Although I had never met him in person, Bob Dustman became a friend of mine. I valued him for his fortitude, determination and love of the outdoors – qualities one can discern from a small plaque at the top of Mt. Wire which reads Bob Dustman (1925 to 2018) – Over 1,000 Times On Top. His wife would say it was over 1,500 times.
Lately, I’ve taken to buying old guidebooks, thinking I can learn a few things about what the Wasatch was like before the quest for Fastest Known Times. My 1977 Wasatch Trails guidebook describes Mt. Wire, “For the depressed city dweller, who needs a quick break from the pressure of daily life, who would like a moment to feel on top of things, but who doesn’t have much time to do it, this short, fairly steep hike is just the ticket.” It is nice to know some things haven’t changed.
Despite its proximity to the city, the mountain is a beast. Winds often fiercely rage on its ridgelines and animal encounters are frequent. Depending on which route you choose to the top, you’ll climb over 2,000 feet in less than two miles. Say Bob made that climb 1,500 times, that’s equal to climbing Mt. Everest more than 111 times from sea level.
Named after Lester Wire, a Salt Lake City policeman that invented the first red-green electric traffic light, others know the peak as Big Beacon or just plain Beacon after the rickety old airmail tower atop its summit that once guided pilots cross country at night. Bob’s plaque leans against it. The summit is one of the most prominent peaks in the foothills east of downtown and was once easily recognized by the two huge billboard-looking microwave reflectors that graced its heights. Bob was saddened when they were flown off by helicopter in 2013. They were there for years and even though they were an eyesore, he felt the mountain looked naked without them.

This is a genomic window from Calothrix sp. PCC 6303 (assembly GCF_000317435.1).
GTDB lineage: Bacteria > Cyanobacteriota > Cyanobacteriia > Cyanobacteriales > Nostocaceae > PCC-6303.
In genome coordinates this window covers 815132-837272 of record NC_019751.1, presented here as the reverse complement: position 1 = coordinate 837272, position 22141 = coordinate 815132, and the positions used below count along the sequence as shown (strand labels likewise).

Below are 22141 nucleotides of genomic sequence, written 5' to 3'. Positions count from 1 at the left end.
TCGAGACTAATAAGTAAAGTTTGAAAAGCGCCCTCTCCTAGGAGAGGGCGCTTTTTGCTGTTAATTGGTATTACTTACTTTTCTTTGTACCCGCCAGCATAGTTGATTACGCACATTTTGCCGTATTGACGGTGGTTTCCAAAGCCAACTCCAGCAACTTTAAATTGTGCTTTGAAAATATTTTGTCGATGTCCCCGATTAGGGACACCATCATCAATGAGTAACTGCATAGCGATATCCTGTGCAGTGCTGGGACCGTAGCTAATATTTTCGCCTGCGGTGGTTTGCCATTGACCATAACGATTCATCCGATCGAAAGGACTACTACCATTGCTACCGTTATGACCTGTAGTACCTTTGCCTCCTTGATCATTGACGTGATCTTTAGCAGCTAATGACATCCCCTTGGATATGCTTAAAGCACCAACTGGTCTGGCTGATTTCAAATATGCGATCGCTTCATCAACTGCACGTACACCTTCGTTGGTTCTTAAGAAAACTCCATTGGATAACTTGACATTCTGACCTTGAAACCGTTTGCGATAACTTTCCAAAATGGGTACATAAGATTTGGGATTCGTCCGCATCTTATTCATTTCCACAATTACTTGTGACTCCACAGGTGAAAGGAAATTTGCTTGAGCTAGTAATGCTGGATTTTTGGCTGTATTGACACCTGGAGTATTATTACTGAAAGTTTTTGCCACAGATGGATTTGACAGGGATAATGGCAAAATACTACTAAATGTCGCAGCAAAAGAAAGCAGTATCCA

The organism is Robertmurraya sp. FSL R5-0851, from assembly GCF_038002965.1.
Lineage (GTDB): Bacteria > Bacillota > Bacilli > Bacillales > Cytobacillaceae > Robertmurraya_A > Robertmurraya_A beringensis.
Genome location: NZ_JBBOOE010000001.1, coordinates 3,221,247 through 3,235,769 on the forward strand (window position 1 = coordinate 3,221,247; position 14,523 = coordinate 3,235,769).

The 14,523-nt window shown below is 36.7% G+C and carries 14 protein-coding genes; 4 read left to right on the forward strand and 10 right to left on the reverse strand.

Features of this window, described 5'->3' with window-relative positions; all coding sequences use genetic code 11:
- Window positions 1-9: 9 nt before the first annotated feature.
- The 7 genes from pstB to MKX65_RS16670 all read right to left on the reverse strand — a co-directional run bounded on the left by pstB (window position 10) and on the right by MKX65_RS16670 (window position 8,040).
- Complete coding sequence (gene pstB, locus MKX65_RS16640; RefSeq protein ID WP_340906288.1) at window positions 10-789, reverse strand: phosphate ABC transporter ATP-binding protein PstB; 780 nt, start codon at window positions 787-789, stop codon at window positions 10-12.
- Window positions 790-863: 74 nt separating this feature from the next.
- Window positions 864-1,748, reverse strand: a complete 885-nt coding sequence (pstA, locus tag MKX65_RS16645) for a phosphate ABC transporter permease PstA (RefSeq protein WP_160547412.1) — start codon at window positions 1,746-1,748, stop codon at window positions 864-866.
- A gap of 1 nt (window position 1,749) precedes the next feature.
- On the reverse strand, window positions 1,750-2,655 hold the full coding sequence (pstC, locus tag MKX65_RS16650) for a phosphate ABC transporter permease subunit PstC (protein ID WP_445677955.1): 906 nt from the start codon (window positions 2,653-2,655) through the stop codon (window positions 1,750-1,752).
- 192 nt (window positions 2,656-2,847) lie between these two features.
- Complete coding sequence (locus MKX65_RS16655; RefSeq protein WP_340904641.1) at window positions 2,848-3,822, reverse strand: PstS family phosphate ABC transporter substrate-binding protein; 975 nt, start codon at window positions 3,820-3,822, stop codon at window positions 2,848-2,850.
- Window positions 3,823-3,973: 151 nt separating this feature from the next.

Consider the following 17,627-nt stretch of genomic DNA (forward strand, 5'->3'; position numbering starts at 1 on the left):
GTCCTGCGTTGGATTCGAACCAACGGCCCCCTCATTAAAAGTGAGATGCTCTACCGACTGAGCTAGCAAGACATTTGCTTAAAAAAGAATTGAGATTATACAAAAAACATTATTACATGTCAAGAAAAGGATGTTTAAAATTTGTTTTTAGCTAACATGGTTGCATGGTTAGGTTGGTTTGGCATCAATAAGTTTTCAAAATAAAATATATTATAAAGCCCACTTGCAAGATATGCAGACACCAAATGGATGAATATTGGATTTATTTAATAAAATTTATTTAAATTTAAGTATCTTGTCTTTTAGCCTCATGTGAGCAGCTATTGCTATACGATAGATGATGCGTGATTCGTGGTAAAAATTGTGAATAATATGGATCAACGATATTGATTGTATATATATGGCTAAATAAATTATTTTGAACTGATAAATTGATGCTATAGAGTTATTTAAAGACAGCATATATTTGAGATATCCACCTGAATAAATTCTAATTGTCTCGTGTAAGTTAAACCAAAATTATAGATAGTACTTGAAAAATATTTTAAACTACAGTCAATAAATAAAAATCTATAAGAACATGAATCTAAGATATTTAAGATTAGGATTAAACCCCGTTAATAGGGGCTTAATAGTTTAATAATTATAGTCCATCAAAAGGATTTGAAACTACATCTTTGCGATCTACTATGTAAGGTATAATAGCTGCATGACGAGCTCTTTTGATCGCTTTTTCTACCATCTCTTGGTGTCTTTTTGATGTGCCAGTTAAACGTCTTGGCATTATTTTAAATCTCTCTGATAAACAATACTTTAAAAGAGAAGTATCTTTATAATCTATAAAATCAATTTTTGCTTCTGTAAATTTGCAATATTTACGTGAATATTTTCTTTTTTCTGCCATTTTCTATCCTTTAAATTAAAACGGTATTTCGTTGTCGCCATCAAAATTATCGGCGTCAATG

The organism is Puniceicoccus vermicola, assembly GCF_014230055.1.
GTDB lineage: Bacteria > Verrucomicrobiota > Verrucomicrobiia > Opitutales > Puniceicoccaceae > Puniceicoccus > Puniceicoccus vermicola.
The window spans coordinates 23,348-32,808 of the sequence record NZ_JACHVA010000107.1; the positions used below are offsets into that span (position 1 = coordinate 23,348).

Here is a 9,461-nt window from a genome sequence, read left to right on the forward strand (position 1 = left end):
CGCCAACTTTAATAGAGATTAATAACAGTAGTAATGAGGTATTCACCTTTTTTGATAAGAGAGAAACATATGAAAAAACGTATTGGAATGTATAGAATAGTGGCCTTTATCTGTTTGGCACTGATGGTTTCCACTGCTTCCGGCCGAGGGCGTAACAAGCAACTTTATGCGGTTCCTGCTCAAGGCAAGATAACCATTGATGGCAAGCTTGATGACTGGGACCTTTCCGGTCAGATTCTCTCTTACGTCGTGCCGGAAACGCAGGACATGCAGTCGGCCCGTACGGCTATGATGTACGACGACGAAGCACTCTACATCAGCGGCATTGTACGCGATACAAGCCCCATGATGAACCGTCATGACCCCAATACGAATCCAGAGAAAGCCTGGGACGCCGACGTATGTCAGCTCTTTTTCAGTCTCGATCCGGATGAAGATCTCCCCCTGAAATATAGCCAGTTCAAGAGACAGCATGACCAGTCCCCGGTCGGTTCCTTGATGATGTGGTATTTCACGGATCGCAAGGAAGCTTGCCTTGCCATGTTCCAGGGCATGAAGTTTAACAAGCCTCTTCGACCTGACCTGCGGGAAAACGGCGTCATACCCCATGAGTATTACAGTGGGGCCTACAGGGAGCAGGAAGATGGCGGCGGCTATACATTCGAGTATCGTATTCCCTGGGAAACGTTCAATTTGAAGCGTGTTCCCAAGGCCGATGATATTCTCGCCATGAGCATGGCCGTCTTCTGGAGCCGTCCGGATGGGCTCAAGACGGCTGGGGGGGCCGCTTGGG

Robert Earl Dustman was born in Caldwell, Idaho and served with the navy in the South Pacific during World War II. Upon returning home, he taught school in Idaho and spent his summers atop a fire lookout tower in what is now the Frank Church-River of No Return Wilderness. He wound up in Salt Lake City in the late 1950s where he received his PhD in psychology and took a job working for the VA.
His daily life revolved around Mt. Wire. He would walk up there from his house and often he would make a loop of it on the way to or home from work. Sometimes he would even head up there twice in one day, no matter the weather, winter or summer. He knew every rock and gnarled tree. He made little flashcards so he could remember the names of all the wildflowers. It wasn’t just Wire; he hiked up and down all the peaks in the Wasatch and kept detailed records of each hike noting things such as the weather, who he was with and interesting observations.
When he was in his late 80s, Bob thought if he could just get back in shape, he could get himself back to the top of Mt. Wire. He could see the top of the peak from his nursing home at the VA and even near the end of his life, he longed to be on top of the mountain that served as such an important backdrop for his life.
His son chuckled when I sought to learn more about his Dad after reading the plaque on the summit. Bob was always making new friends on the mountain and was delighted to learn that he still does even after his passing.